Washington, D.C. — Lucerne Valley Middle School teacher Naomi Oyadomari and her eighth-grade students have been selected to participate in the Lincoln Online Oratory Project (Loop), a national initiative from Ford’s Theatre. The Lincoln Oratory Project is designed to help educators introduce the fundamentals of public speaking into their classroom and provides an opportunity for students to put these skills into practice.
As participants in the Lincoln Online Oratory Project, Lucerne Valley Middle School students will participate in three virtual lessons with a Ford’s Theatre Teaching Artist via video conference. Students will work together to create and record a video of one Abraham Lincoln’s speeches. This video will be shared with a national audience on the official Ford’s Theatre YouTube channel at www.youtube.com/fordstheatre.
Classrooms will share their experience with Ford’s Theatre on Twitter during a “Virtual Festival” on Monday, April 15th, 2019. During the 2018-19 school year, 13 classrooms in 13 states will participate in the Lincoln Online Oratory Project.
Ms. Oyadomari got the idea to apply for the program during her summer institute last July with the Ford’s Theater Educational Foundation on the Civil War and Reconstruction eras.
“Our group participated in an Oratory lesson on Frederick Douglass’ dedication speech at Lincoln's Emancipation Memorial in DC in 1876,” Ms. Oyadomari said. “Our instructor from the Ford's Theater Oratory program guided our group of 30 educators in an participatory oration lesson on Douglass’ speech. It was fun, interacting and helped us delve into close reading of this primary source document. We all came away with a deeper understanding of the speech and a deeper understanding of the man, Frederick Douglass the abolitionist.”
Ms. Oyadomari was inspired by this activity and couldn't wait to bring back the strategies learned to her Lucerne Valley classroom. “I incorporated the strategies with my ELA class as they read the poem ‘Phenomenal Woman’ by Maya Angelou. It was a success!”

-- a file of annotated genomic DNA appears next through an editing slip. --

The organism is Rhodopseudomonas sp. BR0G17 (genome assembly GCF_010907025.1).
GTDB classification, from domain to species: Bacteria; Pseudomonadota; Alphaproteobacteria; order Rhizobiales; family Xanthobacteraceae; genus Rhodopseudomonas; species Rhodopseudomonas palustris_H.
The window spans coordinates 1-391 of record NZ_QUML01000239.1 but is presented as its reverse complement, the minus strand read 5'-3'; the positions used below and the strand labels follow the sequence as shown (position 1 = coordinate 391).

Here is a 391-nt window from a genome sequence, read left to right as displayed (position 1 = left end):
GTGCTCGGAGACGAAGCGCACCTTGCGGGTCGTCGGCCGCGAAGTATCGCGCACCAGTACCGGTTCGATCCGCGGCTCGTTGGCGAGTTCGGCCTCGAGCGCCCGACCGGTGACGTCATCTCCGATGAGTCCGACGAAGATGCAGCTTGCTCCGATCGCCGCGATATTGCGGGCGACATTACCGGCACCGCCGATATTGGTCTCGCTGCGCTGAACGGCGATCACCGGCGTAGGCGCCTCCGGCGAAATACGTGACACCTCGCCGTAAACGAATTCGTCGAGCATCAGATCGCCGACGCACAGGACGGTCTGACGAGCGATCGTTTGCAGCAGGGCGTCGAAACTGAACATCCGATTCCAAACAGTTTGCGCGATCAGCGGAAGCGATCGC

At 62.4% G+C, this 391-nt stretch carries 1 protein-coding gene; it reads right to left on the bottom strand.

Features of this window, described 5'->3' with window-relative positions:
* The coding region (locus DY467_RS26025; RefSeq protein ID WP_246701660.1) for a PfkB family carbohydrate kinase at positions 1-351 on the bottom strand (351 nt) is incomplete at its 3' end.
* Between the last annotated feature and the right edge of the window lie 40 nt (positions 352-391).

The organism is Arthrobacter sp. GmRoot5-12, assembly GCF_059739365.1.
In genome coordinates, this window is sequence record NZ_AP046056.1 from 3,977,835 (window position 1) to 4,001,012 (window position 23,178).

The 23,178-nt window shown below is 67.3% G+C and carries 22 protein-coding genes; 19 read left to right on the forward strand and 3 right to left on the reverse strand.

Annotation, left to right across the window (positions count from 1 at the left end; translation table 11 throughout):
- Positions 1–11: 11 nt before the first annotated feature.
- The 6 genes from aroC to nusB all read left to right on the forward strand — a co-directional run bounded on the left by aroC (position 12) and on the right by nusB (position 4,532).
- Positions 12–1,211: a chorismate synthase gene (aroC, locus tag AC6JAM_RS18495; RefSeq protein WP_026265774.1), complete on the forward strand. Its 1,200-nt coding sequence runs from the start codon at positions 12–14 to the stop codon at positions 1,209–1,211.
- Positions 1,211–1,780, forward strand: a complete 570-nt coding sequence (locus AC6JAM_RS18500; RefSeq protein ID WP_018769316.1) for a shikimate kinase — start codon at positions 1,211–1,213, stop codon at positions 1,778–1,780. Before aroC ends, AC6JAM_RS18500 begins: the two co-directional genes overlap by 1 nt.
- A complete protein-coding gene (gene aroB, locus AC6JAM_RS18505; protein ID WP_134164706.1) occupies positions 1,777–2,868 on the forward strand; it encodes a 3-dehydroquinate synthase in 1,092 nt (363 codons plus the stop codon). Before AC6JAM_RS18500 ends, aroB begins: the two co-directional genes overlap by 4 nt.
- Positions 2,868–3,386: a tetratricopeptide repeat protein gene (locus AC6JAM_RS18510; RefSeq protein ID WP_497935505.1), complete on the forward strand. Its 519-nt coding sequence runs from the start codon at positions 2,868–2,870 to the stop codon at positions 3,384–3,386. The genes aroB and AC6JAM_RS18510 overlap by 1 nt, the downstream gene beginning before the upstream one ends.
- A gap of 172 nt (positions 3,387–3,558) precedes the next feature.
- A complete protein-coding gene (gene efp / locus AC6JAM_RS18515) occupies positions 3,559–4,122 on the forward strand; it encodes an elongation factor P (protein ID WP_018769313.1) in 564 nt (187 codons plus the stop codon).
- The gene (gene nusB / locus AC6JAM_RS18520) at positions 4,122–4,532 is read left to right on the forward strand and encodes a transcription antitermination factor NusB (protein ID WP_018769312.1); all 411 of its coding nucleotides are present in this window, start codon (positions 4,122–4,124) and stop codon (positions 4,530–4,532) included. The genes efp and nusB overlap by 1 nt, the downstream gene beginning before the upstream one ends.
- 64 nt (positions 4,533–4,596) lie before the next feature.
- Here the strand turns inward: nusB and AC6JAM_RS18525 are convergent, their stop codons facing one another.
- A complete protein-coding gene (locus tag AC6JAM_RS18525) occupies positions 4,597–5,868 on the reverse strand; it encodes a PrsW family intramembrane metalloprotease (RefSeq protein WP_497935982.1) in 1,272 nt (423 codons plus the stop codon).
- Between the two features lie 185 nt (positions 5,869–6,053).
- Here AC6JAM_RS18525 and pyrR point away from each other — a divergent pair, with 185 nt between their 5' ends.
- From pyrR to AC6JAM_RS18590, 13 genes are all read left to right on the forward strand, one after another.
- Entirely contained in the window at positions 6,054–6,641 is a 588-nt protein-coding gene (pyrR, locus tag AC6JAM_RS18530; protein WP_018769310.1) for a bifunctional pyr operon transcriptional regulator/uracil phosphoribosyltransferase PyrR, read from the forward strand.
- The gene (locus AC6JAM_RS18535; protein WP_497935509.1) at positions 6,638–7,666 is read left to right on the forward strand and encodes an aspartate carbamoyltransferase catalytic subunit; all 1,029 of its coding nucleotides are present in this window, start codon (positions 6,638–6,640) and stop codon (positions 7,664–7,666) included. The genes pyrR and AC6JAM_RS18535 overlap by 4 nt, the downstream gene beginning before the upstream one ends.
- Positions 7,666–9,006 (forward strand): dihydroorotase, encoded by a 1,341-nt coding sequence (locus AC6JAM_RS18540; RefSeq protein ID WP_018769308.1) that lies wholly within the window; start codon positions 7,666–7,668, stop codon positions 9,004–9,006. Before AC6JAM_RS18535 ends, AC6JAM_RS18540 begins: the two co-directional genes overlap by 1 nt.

Soon after, she received information on this unique oratory project, and immediately applied to be a part of the program. “I was thrilled to find out several weeks later that I was accepted into the program!”
Through oratory education programs like LOOP, teachers like Ms. Oyadomari are better able to address the often overlooked speaking and listening components of the Common Core and state-specific standards in literacy. Additionally, through the study of President Lincoln’s oratory, students develop the valuable life skill of confident and effective public speaking, develop their sense of civic duty, and build a broader understanding of President Lincoln’s historical significance.
One of the most visited sites in the nation’s capital, Ford’s Theatre reopened its doors in 1868, more than 100 years after the assassination of President Abraham Lincoln.
Schools and teachers interested in learning more about the Lincoln Online Oratory Project should visit www.fords.org/for-teachers/programs/oratory/lincoln-online-oratory-project/ or reach out to email@example.com. For more information on Ford’s Theatre and the Ford’s Theatre Society, visit www.fords.org.